• Director/Writer: Abbas Kiarostami
  • Principle Actors: Homayoun Ershadi, Abdolrahman Bagheri, and Afshin Khorshid Bakhtiari

“I believe in a cinema, which gives more possibilities, and more time to its viewer…a half-fabricated cinema, an unfinished cinema that is completed by the creative spirit of the viewer, [so that] all of a sudden we have a hundred films.”

Kiarostami, in response to a question about the look (i.e. video) of the epilogue in Taste of Cherry

Kiarostami – isms

  • Never uses a script
  • Rarely uses professional actors (none appeared in Taste of Cherry)
  • Kiarostami usually works alone with the actor to generate dialogue

Influences

  • It is said he rarely thinks in terms of film references
  • When pressed he says Saless, Kimiavi, & Dariush Mehrjuri have had greater influence than Dreyer or Bresson
  • Though, in a recent interview he states he has been studying Bresson for his use of sound
  • Kiarostami discovered Bresson in the mid 1970’s
    • Bresson’s sparse and intense yet quiet language and his world of imprisoned characters made a powerful impression upon him
    • Kiarostami noted Bresson’s profound awareness and sympathy for women as victims of male possessiveness and violence
    • He also feels Bresson’s films are about souls in hiding – keeping your humanity in private

Narrative Structure

  • Mr. Badhi contemplates suicide
    • We don’t know why
    • We never learn if he succeeds
    • We know very little about Badhi (i.e. little or no back story)
      • Therefore, reducing our empathy with Badhi
  • Some argue that Kiarostami has nothing to say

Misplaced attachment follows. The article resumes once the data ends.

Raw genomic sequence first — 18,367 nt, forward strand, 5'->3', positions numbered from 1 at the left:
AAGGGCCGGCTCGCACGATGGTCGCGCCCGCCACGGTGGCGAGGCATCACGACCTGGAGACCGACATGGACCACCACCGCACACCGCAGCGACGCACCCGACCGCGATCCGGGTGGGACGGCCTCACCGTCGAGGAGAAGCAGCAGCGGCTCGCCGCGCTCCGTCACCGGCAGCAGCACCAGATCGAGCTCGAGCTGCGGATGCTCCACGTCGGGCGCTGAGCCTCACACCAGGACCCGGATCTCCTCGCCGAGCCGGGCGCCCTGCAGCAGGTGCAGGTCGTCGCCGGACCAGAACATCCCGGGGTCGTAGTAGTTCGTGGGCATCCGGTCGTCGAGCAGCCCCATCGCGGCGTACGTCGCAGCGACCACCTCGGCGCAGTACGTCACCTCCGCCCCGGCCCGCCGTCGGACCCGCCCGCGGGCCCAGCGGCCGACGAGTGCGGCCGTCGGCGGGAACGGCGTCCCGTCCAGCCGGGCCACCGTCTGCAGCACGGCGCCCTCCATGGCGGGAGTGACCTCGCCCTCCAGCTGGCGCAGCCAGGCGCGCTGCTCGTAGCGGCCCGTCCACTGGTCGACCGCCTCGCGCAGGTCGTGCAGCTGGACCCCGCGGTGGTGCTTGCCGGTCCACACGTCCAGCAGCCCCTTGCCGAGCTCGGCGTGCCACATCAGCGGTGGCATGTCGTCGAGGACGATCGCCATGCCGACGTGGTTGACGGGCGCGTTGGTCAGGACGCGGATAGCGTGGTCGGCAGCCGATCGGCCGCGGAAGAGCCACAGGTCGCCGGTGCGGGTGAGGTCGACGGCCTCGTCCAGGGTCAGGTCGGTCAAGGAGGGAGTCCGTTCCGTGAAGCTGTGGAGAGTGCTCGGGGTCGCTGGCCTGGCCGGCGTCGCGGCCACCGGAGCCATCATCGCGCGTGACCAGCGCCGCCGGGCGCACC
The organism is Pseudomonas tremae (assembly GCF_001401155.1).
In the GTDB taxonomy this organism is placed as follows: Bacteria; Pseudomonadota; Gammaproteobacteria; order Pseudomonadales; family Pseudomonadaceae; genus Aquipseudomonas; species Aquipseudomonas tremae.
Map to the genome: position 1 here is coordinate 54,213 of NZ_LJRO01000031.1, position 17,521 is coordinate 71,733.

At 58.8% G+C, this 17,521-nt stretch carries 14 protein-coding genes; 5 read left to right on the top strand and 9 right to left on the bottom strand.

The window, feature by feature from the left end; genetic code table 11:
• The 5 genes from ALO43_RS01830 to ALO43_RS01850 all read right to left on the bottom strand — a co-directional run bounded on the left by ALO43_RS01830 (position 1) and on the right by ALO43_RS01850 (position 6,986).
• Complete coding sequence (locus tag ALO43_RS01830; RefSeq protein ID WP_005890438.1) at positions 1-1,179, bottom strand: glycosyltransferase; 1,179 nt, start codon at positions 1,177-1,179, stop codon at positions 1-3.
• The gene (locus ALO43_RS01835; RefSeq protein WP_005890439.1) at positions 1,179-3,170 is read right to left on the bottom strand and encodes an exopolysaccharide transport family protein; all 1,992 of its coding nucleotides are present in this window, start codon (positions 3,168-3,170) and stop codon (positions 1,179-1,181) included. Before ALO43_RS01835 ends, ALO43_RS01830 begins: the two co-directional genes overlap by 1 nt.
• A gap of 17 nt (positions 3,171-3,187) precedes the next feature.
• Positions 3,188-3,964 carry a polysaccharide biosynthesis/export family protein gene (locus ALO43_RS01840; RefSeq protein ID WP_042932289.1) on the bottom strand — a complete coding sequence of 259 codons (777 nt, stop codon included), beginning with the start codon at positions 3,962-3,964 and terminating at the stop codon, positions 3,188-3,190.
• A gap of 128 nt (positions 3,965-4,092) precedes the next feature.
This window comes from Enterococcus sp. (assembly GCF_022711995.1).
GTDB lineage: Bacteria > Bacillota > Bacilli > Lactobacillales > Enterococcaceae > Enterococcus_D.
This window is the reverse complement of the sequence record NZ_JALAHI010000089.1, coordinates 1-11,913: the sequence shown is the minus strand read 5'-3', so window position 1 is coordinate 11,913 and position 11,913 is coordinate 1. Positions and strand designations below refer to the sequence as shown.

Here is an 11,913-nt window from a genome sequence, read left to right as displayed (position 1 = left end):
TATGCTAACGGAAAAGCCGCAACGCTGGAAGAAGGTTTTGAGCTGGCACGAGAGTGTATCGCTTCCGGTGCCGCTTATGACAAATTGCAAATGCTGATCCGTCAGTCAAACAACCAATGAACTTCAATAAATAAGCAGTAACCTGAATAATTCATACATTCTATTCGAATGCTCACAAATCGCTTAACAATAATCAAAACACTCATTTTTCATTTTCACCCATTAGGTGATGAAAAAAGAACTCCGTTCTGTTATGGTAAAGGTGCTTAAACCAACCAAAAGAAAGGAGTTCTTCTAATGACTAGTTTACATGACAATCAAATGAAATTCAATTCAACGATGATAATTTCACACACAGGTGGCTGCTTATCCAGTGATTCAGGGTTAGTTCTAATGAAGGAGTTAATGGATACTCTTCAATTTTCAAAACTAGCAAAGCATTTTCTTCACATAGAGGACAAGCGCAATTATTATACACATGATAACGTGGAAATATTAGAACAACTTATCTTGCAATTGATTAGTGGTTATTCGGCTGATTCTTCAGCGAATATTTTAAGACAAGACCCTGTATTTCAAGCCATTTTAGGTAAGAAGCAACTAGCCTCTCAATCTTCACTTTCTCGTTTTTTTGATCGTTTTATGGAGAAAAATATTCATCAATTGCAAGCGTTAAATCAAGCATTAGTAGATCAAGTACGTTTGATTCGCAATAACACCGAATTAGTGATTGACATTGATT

• Others argue that Kiarostami is inviting us to share in the collective voice of the narrative
  • If we don’t want to think about our own deaths, what does this say about our lives?
  • Over the course of an afternoon, Badhi picks up three passengers to assist him in his task
    • A young Kurdish soldier
    • An Afghan seminarian
    • A Turkish taxidermist
  • Prior to the epilogue, the action is limited to a single day & evening – but the span of the film represents the expanse of an entire life
    • His three passengers represent three successive stages in that life

The Epilogue

  • Shot on Video
  • Tree are now in full bloom
  • Wind blowing through the trees, soldiers & filmmakers lounging on the hillside
  • With Louis Armstrong’s “St. James Infirmary” playing
  • Reasons?
    • Kiarostami might be saying, “It’s only a movie”
    • This scene invites us into the “laboratory” from which the film sprang
    • Puts us on equal footing with the filmmaker
    • The soldiers recall Badhi’s happiest moments in life
    • The tree in full bloom remind us of the Turkish taxidermists epiphany
      • Do you want to give up the taste of cherries?
    • Though the soldiers also remind us what has made refugees of both the Afghani and the Turk

Narrative & Camera

  • Conversations between two characters are filmed and edited in an angle/reverse angle pattern (rather than both actors appearing in the same frame & especially in moving vehicles)
  • This means that Kiarostami himself is filming each of the actors in separate shooting sessions
  • Then he edits or removes his own lines
  • None of these actors met while the film was being shot (with one small exception)
  • Kiarostami occupied the passenger seat while “Badhi” drove and occupied the driver’s seat while each of the other actors were passengers
  • Thus Kiarostami played all these people off-screen, soliciting on-screen dialogue and reactions from each actor
  • Visually, this technique creates a sense of isolation and solitude that is felt throughout the film
  • Additionally, the film is set in exteriors – inflicting our sense of solitude with an equally strong sense of being in the world